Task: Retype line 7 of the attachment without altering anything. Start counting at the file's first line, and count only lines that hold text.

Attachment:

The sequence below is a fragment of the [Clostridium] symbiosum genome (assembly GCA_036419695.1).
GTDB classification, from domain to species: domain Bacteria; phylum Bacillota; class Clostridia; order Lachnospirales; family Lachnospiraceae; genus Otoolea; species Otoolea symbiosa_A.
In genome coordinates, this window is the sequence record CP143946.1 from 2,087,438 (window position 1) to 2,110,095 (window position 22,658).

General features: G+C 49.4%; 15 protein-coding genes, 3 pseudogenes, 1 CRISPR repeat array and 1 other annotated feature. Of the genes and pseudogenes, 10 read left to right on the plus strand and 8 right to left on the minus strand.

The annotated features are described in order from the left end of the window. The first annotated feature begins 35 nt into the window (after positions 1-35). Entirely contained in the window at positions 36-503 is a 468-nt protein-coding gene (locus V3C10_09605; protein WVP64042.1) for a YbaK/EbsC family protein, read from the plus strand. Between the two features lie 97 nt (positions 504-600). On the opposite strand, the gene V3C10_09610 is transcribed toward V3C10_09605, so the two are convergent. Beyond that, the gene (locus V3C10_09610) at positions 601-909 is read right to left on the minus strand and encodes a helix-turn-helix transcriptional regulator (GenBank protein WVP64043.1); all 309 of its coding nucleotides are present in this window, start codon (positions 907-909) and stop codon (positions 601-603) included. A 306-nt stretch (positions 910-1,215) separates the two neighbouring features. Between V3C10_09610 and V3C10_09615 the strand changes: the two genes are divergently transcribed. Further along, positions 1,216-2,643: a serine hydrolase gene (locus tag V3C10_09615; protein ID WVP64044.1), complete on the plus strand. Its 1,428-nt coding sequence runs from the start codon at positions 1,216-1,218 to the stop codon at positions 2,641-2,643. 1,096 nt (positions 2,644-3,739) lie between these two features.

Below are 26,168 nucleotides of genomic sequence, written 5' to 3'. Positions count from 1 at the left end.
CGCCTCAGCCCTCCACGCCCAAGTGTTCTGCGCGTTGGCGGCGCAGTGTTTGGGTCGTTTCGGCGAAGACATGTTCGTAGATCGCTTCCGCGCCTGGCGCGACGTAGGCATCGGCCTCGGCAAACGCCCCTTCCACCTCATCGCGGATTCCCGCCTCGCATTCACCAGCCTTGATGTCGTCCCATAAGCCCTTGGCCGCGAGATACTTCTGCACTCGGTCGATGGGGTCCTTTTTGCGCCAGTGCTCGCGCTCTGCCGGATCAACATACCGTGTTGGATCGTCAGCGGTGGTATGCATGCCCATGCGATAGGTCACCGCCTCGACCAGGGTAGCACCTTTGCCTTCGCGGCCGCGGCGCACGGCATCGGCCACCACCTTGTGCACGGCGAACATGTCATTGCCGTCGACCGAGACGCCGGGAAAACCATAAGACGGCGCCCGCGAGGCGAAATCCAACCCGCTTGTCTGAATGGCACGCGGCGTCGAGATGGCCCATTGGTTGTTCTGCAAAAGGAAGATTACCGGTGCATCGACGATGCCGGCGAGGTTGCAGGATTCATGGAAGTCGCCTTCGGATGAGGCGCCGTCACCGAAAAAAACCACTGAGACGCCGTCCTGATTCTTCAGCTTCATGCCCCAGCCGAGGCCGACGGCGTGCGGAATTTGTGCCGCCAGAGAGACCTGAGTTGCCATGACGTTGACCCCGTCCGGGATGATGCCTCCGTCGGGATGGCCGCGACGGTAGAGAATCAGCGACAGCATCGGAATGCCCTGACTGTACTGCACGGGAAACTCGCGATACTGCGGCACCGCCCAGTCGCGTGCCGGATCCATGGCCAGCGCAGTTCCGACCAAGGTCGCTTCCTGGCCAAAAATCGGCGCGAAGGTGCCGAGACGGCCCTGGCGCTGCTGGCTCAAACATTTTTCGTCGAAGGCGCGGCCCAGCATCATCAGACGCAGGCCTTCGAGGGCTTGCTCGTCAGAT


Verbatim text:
CGCCTCAGCCCTCCACGCCCAAGTGTTCTGCGCGTTGGCGGCGCAGTGTTTGGGTCGTTTCGGCGAAGACATGTTCGTAGATCGCTTCCGCGCCTGGCGCGACGTAGGCATCGGCCTCGGCAAACGCCCCTTCCACCTCATCGCGGATTCCCGCCTCGCATTCACCAGCCTTGATGTCGTCCCATAAGCCCTTGGCCGCGAGATACTTCTGCACTCGGTCGATGGGGTCCTTTTTGCGCCAGTGCTCGCGCTCTGCCGGATCAACATACCGTGTTGGATCGTCAGCGGTGGTATGCATGCCCATGCGATAGGTCACCGCCTCGACCAGGGTAGCACCTTTGCCTTCGCGGCCGCGGCGCACGGCATCGGCCACCACCTTGTGCACGGCGAACATGTCATTGCCGTCGACCGAGACGCCGGGAAAACCATAAGACGGCGCCCGCGAGGCGAAATCCAACCCGCTTGTCTGAATGGCACGCGGCGTCGAGATGGCCCATTGGTTGTTCTGCAAAAGGAAGATTACCGGTGCATCGACGATGCCGGCGAGGTTGCAGGATTCATGGAAGTCGCCTTCGGATGAGGCGCCGTCACCGAAAAAAACCACTGAGACGCCGTCCTGATTCTTCAGCTTCATGCCCCAGCCGAGGCCGACGGCGTGCGGAATTTGTGCCGCCAGAGAGACCTGAGTTGCCATGACGTTGACCCCGTCCGGGATGATGCCTCCGTCGGGATGGCCGCGACGGTAGAGAATCAGCGACAGCATCGGAATGCCCTGACTGTACTGCACGGGAAACTCGCGATACTGCGGCACCGCCCAGTCGCGTGCCGGATCCATGGCCAGCGCAGTTCCGACCAAGGTCGCTTCCTGGCCAAAAATCGGCGCGAAGGTGCCGAGACGGCCCTGGCGCTGCTGGCTCAAACATTTTTCGTCGAAGGCGCGGCCCAGCATCATCAGACGCAGGCCTTCGAGGGCTTGCTCGTCAGAT